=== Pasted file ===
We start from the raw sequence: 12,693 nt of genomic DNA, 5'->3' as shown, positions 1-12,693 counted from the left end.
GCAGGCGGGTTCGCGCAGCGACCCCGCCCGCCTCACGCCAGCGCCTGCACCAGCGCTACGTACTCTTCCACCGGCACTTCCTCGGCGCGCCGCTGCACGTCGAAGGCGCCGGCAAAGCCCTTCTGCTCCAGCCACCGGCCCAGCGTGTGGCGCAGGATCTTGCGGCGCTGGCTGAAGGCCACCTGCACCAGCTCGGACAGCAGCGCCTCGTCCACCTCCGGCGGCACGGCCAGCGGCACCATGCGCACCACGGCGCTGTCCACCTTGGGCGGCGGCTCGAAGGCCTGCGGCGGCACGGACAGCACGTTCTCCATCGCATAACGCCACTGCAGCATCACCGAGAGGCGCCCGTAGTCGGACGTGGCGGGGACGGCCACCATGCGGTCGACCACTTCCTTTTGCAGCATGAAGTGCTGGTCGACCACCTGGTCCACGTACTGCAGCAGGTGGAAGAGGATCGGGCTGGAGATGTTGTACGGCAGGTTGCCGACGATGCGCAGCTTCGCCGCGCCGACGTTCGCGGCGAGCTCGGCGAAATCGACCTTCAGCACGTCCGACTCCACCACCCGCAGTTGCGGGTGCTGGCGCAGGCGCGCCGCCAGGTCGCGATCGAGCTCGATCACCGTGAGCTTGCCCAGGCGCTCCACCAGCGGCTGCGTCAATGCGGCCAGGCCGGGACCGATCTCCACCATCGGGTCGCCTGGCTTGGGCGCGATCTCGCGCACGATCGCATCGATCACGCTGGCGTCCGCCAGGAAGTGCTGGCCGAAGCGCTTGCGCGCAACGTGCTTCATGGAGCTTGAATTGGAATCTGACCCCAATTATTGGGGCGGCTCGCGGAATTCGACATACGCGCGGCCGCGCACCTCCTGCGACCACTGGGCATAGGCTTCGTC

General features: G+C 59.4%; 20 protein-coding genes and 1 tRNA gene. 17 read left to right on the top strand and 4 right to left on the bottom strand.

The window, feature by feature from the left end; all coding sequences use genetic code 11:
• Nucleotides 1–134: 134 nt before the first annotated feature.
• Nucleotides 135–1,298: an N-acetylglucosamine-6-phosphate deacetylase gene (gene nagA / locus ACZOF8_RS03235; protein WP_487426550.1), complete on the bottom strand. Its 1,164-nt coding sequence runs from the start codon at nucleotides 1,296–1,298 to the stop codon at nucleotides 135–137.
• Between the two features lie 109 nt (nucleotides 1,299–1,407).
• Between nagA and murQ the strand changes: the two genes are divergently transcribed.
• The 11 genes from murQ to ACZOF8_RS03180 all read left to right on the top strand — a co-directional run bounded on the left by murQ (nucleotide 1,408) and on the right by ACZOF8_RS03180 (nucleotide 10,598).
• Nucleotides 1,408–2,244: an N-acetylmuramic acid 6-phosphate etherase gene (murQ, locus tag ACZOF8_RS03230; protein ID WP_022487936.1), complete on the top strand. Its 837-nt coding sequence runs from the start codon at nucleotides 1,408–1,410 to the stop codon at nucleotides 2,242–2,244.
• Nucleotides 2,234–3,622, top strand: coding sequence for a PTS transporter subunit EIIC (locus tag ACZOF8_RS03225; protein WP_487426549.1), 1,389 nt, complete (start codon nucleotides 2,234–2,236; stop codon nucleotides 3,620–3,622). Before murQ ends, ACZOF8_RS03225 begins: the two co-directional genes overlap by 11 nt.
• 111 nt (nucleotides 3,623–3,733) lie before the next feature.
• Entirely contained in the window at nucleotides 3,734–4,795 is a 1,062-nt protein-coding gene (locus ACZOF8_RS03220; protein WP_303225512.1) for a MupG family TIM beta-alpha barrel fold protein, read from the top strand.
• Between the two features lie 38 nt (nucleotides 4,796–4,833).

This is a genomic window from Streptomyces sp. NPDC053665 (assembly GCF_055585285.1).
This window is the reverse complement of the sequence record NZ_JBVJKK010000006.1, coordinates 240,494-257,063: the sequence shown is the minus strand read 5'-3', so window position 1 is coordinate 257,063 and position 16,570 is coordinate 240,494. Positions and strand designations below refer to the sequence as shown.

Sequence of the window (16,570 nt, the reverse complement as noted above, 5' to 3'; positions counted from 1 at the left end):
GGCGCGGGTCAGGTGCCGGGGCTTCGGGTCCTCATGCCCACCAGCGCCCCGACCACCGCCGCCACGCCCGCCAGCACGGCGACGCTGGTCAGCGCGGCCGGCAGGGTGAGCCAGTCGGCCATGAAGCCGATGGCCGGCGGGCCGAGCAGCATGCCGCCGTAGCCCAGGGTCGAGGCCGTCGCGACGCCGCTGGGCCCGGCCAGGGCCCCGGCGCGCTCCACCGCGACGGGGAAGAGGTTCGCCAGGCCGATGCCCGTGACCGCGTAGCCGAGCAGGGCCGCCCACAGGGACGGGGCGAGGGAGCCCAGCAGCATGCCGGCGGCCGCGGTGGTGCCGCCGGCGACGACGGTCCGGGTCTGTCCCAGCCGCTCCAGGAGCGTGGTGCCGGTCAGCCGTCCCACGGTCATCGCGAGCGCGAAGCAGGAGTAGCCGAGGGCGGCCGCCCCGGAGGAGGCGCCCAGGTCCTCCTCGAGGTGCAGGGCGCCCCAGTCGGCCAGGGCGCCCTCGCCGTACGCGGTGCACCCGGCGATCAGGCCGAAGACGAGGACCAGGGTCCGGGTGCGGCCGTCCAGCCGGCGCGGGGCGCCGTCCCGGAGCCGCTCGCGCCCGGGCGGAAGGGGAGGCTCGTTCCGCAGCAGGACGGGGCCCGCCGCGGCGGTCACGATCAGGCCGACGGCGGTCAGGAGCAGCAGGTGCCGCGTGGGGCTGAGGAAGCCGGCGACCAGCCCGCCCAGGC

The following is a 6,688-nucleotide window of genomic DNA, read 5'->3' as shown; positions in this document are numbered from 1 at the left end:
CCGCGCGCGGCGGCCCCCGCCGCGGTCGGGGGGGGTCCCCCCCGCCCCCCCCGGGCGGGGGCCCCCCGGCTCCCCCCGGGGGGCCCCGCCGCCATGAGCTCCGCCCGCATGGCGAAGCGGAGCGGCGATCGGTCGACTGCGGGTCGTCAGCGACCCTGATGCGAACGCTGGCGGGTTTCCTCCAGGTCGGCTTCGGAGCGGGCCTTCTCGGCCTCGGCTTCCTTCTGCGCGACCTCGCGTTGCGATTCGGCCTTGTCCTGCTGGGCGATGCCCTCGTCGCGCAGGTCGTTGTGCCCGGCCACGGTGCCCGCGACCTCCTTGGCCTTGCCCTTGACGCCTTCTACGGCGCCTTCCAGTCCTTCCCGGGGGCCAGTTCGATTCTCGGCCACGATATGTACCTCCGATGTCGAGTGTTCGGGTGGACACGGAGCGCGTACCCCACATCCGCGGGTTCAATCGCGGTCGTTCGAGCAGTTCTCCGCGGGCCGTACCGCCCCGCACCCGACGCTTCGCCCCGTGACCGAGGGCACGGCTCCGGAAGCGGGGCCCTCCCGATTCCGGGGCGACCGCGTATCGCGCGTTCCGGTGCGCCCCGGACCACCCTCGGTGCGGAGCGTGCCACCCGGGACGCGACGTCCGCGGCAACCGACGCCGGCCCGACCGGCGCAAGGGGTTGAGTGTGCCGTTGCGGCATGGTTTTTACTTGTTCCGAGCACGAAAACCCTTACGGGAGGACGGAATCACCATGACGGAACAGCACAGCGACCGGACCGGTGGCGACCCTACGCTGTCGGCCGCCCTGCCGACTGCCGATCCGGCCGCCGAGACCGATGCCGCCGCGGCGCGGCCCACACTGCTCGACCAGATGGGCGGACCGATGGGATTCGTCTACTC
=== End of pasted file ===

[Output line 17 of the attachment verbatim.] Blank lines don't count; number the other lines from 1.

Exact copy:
Sequence of the window (16,570 nt, the reverse complement as noted above, 5' to 3'; positions counted from 1 at the left end):